Once again around 1870, African explorers discovered a breed of dog that was small, had long legs, a ringed tail and a short silky fur, in short the Basenji.

One of the first Africa explorers, who also described the dwarf Pygmies with strange dogs, was Dr. Schweinfurth. Fascinated, he decided at the end of one of his studies to take a bitch, that appeared to him to be particularly intelligent, back to Europe. The Basenjis urge for freedom came however on the return trip to Europe in Alexandria where she jumped to her death from the second floor of a hotel.

In 1894 appeared finally the first report about Basenjis, still not introduced as breed, in Europe. Since about 60 years the BASENJI is recognised as a breed.

The first big breeder of Basenjis was Mrs Olivia Burn, who repeatedly acquired dogs from the Pygmies in the Congo basin. After several failures (the dogs died from distemper) she established the breed. In 1937 she created a sensation at Crufts with the exhibition of her first puppies. Judge and breeder were positively besieged by the crowd and bombarded with questions.

In the fifties, another famous breeder, Veronica Tudor-Williams, successfully acquired further Basenjis from Africa to freshen up the European stock. She discovered the dog “Fula of the Congo” herself on an expedition in the South Sudan on the border with Zaire, and later wrote a book about it.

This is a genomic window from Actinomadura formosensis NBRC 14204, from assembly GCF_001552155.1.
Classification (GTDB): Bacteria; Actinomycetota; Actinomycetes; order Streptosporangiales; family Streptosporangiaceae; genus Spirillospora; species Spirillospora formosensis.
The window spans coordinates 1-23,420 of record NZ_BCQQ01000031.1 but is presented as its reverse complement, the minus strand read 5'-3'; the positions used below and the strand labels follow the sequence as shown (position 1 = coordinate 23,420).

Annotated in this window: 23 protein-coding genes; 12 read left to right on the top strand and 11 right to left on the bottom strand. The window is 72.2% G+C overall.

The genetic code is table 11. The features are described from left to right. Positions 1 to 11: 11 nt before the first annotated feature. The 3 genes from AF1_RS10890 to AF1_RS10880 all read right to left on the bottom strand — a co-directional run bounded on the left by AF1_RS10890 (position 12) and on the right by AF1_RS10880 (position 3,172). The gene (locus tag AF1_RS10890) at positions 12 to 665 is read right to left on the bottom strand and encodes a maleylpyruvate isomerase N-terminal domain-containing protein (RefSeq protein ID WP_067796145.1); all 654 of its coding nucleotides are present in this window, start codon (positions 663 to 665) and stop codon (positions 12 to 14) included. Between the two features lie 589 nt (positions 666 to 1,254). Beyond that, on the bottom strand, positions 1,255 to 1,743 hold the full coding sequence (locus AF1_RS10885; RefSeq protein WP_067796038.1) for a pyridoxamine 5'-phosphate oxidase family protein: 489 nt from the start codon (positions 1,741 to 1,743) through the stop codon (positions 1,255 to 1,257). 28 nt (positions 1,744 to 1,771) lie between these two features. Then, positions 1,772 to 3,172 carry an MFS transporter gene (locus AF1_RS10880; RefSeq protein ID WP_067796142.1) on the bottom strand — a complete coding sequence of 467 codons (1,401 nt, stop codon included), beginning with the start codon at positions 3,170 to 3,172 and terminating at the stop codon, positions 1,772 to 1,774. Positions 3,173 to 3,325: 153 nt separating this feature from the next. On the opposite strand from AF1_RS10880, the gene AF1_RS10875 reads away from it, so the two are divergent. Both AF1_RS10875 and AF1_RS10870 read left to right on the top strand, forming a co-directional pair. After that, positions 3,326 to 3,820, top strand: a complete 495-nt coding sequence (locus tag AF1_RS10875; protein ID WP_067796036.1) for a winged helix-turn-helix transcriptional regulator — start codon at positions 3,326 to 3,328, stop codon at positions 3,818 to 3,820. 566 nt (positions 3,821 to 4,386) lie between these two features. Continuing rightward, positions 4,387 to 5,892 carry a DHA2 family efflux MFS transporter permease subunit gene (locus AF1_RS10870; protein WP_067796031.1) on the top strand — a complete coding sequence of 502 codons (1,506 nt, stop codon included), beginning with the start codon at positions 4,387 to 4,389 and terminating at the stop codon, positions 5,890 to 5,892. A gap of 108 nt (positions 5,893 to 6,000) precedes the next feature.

A Basenji is not suitable for all dog lovers. It is indeed highly intelligent and social, very devoted and extremely clean. It does not bark but this does not mean that it is dumb.

They express their pleasure in meeting again with a joyful howl that is similar to a jodel. They register their displeasure with an impressive growl and possess a diverse form of articulation in their dealings with the other pack members. The natives describe it often as a “talking dog”.